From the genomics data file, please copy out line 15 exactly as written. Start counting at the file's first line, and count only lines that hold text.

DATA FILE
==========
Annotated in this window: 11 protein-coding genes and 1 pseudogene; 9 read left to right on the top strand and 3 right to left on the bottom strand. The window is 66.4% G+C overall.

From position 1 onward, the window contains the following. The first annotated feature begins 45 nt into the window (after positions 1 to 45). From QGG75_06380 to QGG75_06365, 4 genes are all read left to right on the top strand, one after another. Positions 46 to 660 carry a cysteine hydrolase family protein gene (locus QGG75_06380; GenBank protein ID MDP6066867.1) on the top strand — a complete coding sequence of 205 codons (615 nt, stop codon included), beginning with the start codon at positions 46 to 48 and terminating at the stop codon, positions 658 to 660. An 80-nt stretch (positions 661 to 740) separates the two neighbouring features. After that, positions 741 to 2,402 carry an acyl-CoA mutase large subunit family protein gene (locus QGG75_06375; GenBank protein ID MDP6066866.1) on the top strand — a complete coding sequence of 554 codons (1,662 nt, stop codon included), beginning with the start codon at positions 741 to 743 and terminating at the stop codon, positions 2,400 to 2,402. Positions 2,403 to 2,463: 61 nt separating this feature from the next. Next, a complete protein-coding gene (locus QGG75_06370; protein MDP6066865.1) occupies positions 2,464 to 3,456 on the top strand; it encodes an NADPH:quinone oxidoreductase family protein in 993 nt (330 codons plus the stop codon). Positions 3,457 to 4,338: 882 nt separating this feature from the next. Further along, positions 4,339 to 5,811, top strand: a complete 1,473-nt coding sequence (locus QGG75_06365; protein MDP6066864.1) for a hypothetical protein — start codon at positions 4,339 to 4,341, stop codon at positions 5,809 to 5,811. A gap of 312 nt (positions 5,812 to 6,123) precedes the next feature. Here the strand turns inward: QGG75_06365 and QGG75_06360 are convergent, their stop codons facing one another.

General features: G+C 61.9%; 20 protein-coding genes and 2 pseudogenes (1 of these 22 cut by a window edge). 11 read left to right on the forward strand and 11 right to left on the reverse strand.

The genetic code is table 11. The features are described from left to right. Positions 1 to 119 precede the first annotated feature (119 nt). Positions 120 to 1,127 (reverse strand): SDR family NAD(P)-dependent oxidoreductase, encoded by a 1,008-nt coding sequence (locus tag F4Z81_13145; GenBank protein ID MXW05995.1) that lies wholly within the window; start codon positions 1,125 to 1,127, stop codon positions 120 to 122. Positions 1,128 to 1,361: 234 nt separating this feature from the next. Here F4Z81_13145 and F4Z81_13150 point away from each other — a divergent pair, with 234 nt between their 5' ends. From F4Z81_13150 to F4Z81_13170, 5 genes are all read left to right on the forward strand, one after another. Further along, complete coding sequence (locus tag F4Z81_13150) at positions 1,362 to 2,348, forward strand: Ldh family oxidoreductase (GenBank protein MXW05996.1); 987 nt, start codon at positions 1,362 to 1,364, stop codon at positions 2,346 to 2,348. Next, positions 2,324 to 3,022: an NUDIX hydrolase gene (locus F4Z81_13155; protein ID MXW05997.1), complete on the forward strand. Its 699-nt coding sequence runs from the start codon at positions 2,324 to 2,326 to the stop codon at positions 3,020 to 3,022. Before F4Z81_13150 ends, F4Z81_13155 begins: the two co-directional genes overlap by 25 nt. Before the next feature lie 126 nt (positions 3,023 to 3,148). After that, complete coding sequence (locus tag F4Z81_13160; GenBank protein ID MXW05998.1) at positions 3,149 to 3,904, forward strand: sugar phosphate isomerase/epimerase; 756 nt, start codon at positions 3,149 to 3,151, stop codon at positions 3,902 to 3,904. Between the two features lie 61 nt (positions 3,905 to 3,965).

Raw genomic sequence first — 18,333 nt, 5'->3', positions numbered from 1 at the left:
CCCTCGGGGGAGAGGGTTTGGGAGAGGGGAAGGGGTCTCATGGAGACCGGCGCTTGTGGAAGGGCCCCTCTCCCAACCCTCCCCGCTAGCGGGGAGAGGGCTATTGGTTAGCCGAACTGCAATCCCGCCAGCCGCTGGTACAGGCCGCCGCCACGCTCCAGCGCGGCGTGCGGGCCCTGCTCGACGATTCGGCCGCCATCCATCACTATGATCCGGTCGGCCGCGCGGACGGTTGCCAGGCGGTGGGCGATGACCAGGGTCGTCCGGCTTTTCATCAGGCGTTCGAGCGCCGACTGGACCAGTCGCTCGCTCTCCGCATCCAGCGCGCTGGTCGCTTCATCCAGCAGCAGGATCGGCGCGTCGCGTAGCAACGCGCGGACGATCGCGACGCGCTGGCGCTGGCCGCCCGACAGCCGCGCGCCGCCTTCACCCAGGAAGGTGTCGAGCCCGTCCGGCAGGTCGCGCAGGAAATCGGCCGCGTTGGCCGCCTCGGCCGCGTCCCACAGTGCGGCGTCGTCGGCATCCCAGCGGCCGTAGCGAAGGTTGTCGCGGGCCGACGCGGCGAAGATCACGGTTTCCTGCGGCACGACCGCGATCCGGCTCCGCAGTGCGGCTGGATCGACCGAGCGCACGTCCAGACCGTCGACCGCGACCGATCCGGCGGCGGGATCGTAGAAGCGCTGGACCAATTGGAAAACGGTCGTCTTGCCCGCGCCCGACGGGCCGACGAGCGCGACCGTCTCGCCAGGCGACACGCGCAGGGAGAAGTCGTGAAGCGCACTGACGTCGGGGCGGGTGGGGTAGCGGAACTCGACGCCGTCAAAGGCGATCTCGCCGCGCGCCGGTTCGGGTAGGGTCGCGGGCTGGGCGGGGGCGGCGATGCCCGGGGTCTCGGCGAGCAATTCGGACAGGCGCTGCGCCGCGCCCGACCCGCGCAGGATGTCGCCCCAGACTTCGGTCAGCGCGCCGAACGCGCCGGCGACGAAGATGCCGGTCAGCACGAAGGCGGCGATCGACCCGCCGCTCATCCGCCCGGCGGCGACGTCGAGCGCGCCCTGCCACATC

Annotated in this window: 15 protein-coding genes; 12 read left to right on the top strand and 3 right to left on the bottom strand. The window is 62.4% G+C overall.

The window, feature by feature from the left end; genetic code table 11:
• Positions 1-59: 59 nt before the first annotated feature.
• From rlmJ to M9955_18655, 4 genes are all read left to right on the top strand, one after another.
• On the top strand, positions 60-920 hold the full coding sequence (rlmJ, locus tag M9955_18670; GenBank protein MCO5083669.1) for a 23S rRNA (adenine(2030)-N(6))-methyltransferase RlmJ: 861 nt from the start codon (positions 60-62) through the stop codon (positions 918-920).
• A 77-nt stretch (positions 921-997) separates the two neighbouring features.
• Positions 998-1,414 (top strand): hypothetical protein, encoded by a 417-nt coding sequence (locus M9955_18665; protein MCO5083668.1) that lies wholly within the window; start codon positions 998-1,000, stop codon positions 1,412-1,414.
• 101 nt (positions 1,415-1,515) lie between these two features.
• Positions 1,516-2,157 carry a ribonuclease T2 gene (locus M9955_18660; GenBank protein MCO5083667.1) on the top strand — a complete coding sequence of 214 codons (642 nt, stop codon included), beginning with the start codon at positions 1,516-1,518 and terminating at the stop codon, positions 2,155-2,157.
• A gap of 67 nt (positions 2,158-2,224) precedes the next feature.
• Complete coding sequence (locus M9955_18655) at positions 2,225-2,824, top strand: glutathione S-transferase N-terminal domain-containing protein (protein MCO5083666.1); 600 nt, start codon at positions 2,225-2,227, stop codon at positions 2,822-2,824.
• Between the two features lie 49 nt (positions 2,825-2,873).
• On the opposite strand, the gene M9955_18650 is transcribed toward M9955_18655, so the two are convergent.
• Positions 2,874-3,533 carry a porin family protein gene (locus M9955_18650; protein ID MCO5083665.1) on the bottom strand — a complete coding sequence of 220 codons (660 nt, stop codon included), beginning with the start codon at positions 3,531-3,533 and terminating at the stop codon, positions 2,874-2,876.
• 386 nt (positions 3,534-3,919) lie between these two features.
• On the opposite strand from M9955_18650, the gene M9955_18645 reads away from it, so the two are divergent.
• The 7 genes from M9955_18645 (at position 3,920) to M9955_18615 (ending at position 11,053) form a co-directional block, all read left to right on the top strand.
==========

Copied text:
• Positions 1,516-2,157 carry a ribonuclease T2 gene (locus M9955_18660; GenBank protein MCO5083667.1) on the top strand — a complete coding sequence of 214 codons (642 nt, stop codon included), beginning with the start codon at positions 1,516-1,518 and terminating at the stop codon, positions 2,155-2,157.